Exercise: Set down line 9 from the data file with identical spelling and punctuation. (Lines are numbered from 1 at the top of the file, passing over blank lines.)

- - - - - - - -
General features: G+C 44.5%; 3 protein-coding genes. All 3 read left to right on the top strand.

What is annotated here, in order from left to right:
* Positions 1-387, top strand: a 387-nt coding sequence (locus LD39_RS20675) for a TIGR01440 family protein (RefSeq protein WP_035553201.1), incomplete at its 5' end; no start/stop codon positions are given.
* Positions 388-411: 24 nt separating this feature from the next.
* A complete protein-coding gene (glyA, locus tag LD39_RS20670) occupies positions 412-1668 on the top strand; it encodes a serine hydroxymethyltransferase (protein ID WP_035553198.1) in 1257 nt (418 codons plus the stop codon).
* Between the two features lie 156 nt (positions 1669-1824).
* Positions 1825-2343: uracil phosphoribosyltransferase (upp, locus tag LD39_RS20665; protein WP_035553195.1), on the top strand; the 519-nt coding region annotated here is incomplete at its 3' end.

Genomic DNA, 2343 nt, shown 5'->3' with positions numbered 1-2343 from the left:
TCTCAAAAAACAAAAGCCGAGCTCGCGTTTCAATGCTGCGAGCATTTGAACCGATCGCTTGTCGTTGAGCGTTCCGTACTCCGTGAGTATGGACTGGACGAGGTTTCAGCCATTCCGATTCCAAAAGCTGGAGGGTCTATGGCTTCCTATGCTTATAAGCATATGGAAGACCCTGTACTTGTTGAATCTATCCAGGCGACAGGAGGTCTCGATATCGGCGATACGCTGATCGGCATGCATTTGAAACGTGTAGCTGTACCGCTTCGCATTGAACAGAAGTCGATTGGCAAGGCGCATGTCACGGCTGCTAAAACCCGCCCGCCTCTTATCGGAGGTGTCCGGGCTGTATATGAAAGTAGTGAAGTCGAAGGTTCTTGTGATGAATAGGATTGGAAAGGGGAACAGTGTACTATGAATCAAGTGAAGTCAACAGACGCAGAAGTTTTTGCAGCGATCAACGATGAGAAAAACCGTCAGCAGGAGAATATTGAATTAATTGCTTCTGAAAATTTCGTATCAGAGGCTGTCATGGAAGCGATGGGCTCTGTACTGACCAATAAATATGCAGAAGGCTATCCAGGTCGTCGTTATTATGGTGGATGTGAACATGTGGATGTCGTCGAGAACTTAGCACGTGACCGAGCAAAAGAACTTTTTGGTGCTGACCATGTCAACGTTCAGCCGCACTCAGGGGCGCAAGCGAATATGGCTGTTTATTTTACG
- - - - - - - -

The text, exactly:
TCTCAAAAAACAAAAGCCGAGCTCGCGTTTCAATGCTGCGAGCATTTGAACCGATCGCTTGTCGTTGAGCGTTCCGTACTCCGTGAGTATGGACTGGACGAGGTTTCAGCCATTCCGATTCCAAAAGCTGGAGGGTCTATGGCTTCCTATGCTTATAAGCATATGGAAGACCCTGTACTTGTTGAATCTATCCAGGCGACAGGAGGTCTCGATATCGGCGATACGCTGATCGGCATGCATTTGAAACGTGTAGCTGTACCGCTTCGCATTGAACAGAAGTCGATTGGCAAGGCGCATGTCACGGCTGCTAAAACCCGCCCGCCTCTTATCGGAGGTGTCCGGGCTGTATATGAAAGTAGTGAAGTCGAAGGTTCTTGTGATGAATAGGATTGGAAAGGGGAACAGTGTACTATGAATCAAGTGAAGTCAACAGACGCAGAAGTTTTTGCAGCGATCAACGATGAGAAAAACCGTCAGCAGGAGAATATTGAATTAATTGCTTCTGAAAATTTCGTATCAGAGGCTGTCATGGAAGCGATGGGCTCTGTACTGACCAATAAATATGCAGAAGGCTATCCAGGTCGTCGTTATTATGGTGGATGTGAACATGTGGATGTCGTCGAGAACTTAGCACGTGACCGAGCAAAAGAACTTTTTGGTGCTGACCATGTCAACGTTCAGCCGCACTCAGGGGCGCAAGCGAATATGGCTGTTTATTTTACG